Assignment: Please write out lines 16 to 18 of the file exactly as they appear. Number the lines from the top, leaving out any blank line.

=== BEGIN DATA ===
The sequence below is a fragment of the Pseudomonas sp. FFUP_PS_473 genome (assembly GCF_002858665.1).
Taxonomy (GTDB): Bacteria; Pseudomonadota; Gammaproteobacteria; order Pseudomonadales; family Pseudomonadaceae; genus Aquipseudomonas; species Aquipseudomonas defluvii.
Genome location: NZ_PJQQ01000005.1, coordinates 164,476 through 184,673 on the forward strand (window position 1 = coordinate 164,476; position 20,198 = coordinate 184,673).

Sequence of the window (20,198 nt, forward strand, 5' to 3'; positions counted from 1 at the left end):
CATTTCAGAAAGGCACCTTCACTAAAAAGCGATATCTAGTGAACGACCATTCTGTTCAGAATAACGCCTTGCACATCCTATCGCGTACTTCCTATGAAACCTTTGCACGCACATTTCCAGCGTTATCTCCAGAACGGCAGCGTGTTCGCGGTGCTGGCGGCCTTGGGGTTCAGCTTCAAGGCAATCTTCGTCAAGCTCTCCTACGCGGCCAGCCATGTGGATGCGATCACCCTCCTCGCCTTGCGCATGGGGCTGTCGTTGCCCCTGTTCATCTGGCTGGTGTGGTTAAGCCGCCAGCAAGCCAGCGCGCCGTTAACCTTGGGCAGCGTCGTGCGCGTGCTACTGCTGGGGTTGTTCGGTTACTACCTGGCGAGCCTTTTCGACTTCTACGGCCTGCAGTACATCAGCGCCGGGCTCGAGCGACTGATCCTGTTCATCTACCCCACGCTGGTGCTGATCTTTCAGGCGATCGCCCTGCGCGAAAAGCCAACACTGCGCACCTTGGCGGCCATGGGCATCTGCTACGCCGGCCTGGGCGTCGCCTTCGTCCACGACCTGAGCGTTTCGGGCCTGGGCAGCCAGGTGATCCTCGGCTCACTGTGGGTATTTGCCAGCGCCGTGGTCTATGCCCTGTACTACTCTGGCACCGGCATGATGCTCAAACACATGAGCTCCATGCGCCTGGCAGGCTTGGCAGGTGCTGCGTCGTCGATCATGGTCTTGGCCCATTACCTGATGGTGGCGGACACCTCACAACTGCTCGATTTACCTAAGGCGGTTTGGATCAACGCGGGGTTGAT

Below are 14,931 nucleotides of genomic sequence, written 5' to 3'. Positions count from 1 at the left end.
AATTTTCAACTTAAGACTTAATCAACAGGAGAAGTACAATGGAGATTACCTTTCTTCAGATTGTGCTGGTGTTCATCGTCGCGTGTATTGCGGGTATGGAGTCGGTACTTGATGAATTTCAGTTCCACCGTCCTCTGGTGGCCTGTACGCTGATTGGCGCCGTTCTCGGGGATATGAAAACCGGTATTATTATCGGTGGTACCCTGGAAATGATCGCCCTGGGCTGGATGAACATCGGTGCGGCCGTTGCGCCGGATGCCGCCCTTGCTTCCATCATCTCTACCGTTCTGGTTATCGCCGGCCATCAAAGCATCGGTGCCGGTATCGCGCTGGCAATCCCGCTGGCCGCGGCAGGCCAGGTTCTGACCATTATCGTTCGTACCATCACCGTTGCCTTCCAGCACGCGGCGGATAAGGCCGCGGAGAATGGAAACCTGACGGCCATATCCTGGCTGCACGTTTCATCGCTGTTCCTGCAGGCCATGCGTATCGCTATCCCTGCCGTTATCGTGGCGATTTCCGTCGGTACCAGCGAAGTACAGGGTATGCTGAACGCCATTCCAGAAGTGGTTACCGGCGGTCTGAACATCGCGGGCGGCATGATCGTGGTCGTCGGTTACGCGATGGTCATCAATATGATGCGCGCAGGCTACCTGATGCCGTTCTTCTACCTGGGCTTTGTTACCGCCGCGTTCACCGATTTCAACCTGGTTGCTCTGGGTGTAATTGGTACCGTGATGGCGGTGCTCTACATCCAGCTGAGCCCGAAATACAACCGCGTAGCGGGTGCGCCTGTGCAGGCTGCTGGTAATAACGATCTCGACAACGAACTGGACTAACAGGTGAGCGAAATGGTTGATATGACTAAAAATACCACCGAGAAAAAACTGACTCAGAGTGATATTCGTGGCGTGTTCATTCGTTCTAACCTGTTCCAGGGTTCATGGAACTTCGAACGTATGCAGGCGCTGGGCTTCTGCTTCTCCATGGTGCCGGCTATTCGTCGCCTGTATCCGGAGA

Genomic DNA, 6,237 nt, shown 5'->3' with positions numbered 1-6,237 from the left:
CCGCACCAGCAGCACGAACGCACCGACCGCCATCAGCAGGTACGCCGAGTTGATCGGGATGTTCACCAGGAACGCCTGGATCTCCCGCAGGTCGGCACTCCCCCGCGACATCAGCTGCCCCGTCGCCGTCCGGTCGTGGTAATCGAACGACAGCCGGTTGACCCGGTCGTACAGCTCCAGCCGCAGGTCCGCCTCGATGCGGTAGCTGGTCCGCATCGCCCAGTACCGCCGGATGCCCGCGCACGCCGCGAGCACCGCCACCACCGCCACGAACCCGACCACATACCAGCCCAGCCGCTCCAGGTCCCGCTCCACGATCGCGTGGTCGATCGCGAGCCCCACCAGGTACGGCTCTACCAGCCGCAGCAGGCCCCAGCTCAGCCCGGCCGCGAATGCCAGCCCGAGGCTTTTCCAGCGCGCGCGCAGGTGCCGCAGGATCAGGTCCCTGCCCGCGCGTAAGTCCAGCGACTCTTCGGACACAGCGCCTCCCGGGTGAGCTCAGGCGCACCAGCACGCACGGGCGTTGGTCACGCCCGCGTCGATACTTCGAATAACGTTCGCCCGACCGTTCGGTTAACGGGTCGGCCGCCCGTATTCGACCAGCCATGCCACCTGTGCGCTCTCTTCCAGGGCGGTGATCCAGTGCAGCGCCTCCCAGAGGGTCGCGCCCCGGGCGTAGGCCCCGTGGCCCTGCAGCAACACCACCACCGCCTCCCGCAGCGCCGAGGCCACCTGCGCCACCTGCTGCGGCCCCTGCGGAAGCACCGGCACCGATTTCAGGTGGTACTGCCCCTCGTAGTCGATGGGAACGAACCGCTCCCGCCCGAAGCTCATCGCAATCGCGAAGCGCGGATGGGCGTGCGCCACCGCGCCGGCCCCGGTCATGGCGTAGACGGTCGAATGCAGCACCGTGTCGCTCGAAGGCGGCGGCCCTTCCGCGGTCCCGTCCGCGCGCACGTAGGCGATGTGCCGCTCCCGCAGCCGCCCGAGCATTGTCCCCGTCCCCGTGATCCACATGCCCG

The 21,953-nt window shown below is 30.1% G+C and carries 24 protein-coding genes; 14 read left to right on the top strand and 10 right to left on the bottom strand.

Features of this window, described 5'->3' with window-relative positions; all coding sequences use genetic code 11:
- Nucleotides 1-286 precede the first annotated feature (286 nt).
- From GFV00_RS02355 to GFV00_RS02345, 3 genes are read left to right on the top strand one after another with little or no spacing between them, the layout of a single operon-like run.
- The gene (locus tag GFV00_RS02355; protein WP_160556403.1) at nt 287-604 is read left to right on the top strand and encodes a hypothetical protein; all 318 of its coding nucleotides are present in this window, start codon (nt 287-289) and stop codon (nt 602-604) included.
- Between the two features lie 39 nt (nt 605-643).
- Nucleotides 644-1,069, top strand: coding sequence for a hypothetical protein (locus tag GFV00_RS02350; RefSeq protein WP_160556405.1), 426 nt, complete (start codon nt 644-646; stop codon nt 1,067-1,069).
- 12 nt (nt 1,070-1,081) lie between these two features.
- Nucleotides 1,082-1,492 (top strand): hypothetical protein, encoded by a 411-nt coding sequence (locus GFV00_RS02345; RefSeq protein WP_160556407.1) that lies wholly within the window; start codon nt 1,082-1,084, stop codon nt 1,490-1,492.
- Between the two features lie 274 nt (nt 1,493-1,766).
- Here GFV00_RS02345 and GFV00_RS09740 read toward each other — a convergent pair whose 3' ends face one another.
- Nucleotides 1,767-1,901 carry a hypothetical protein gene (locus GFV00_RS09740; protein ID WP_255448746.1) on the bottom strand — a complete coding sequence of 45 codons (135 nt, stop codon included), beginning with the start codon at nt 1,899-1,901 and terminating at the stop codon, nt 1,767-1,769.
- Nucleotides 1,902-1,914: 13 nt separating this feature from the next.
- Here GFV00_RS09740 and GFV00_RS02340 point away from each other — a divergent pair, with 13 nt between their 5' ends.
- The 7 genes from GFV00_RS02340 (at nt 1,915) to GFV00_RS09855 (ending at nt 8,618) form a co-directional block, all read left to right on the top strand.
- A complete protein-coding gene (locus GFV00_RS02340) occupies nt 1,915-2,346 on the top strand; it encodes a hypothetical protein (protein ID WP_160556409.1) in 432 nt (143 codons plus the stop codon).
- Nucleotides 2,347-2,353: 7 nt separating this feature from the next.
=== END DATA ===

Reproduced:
- Nucleotides 644-1,069, top strand: coding sequence for a hypothetical protein (locus tag GFV00_RS02350; RefSeq protein WP_160556405.1), 426 nt, complete (start codon nt 644-646; stop codon nt 1,067-1,069).
- 12 nt (nt 1,070-1,081) lie between these two features.
- Nucleotides 1,082-1,492 (top strand): hypothetical protein, encoded by a 411-nt coding sequence (locus GFV00_RS02345; RefSeq protein WP_160556407.1) that lies wholly within the window; start codon nt 1,082-1,084, stop codon nt 1,490-1,492.